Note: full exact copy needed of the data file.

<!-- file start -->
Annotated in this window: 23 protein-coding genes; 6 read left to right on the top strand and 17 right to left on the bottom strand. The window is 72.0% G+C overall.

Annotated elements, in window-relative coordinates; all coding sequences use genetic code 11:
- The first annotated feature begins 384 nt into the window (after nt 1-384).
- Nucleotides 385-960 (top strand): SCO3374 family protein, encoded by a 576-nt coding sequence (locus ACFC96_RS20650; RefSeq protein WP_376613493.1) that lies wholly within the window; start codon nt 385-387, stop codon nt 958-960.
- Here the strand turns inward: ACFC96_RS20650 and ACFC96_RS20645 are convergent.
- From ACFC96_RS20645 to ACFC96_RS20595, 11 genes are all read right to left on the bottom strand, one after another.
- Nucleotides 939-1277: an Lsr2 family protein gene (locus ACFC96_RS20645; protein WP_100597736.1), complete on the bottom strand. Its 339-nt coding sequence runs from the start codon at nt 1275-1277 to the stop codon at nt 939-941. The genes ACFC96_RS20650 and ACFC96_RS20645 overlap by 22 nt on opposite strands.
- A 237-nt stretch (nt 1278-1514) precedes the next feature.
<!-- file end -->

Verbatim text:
Annotated in this window: 23 protein-coding genes; 6 read left to right on the top strand and 17 right to left on the bottom strand. The window is 72.0% G+C overall.

Annotated elements, in window-relative coordinates; all coding sequences use genetic code 11:
- The first annotated feature begins 384 nt into the window (after nt 1-384).
- Nucleotides 385-960 (top strand): SCO3374 family protein, encoded by a 576-nt coding sequence (locus ACFC96_RS20650; RefSeq protein WP_376613493.1) that lies wholly within the window; start codon nt 385-387, stop codon nt 958-960.
- Here the strand turns inward: ACFC96_RS20650 and ACFC96_RS20645 are convergent.
- From ACFC96_RS20645 to ACFC96_RS20595, 11 genes are all read right to left on the bottom strand, one after another.
- Nucleotides 939-1277: an Lsr2 family protein gene (locus ACFC96_RS20645; protein WP_100597736.1), complete on the bottom strand. Its 339-nt coding sequence runs from the start codon at nt 1275-1277 to the stop codon at nt 939-941. The genes ACFC96_RS20650 and ACFC96_RS20645 overlap by 22 nt on opposite strands.
- A 237-nt stretch (nt 1278-1514) precedes the next feature.